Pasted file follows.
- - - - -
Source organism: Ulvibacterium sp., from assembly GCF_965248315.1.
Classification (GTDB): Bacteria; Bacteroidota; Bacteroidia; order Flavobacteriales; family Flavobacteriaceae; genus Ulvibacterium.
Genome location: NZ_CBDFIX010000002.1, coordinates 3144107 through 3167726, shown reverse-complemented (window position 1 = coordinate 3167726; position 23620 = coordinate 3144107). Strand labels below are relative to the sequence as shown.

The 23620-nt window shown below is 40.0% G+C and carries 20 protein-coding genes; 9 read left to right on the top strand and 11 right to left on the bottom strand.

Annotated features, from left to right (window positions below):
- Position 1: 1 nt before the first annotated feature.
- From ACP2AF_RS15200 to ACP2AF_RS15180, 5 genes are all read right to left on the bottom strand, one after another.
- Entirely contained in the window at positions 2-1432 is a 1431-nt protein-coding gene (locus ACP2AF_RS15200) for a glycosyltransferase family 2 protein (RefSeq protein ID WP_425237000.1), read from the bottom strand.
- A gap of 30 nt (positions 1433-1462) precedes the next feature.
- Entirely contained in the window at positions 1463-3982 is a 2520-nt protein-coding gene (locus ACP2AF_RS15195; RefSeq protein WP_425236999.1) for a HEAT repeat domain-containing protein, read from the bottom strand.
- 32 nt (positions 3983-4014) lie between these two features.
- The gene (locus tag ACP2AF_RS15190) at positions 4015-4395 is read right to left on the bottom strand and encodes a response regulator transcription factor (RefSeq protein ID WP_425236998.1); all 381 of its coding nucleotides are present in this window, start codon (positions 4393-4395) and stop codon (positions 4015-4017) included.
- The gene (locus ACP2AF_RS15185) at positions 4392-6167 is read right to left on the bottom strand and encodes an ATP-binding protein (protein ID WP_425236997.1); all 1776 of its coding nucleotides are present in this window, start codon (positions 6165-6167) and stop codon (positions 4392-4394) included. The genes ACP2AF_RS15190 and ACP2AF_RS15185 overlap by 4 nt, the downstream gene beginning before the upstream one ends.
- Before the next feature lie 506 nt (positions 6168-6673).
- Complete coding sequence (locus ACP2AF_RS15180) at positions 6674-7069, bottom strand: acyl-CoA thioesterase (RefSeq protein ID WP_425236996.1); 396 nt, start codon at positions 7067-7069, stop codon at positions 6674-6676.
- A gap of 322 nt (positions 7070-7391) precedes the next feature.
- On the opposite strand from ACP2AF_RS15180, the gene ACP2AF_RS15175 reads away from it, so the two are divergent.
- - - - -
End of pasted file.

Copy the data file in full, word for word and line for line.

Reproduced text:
Source organism: Ulvibacterium sp., from assembly GCF_965248315.1.
Classification (GTDB): Bacteria; Bacteroidota; Bacteroidia; order Flavobacteriales; family Flavobacteriaceae; genus Ulvibacterium.
Genome location: NZ_CBDFIX010000002.1, coordinates 3144107 through 3167726, shown reverse-complemented (window position 1 = coordinate 3167726; position 23620 = coordinate 3144107). Strand labels below are relative to the sequence as shown.

The 23620-nt window shown below is 40.0% G+C and carries 20 protein-coding genes; 9 read left to right on the top strand and 11 right to left on the bottom strand.

Annotated features, from left to right (window positions below):
- Position 1: 1 nt before the first annotated feature.
- From ACP2AF_RS15200 to ACP2AF_RS15180, 5 genes are all read right to left on the bottom strand, one after another.
- Entirely contained in the window at positions 2-1432 is a 1431-nt protein-coding gene (locus ACP2AF_RS15200) for a glycosyltransferase family 2 protein (RefSeq protein ID WP_425237000.1), read from the bottom strand.
- A gap of 30 nt (positions 1433-1462) precedes the next feature.
- Entirely contained in the window at positions 1463-3982 is a 2520-nt protein-coding gene (locus ACP2AF_RS15195; RefSeq protein WP_425236999.1) for a HEAT repeat domain-containing protein, read from the bottom strand.
- 32 nt (positions 3983-4014) lie between these two features.
- The gene (locus tag ACP2AF_RS15190) at positions 4015-4395 is read right to left on the bottom strand and encodes a response regulator transcription factor (RefSeq protein ID WP_425236998.1); all 381 of its coding nucleotides are present in this window, start codon (positions 4393-4395) and stop codon (positions 4015-4017) included.
- The gene (locus ACP2AF_RS15185) at positions 4392-6167 is read right to left on the bottom strand and encodes an ATP-binding protein (protein ID WP_425236997.1); all 1776 of its coding nucleotides are present in this window, start codon (positions 6165-6167) and stop codon (positions 4392-4394) included. The genes ACP2AF_RS15190 and ACP2AF_RS15185 overlap by 4 nt, the downstream gene beginning before the upstream one ends.
- Before the next feature lie 506 nt (positions 6168-6673).
- Complete coding sequence (locus ACP2AF_RS15180) at positions 6674-7069, bottom strand: acyl-CoA thioesterase (RefSeq protein ID WP_425236996.1); 396 nt, start codon at positions 7067-7069, stop codon at positions 6674-6676.
- A gap of 322 nt (positions 7070-7391) precedes the next feature.
- On the opposite strand from ACP2AF_RS15180, the gene ACP2AF_RS15175 reads away from it, so the two are divergent.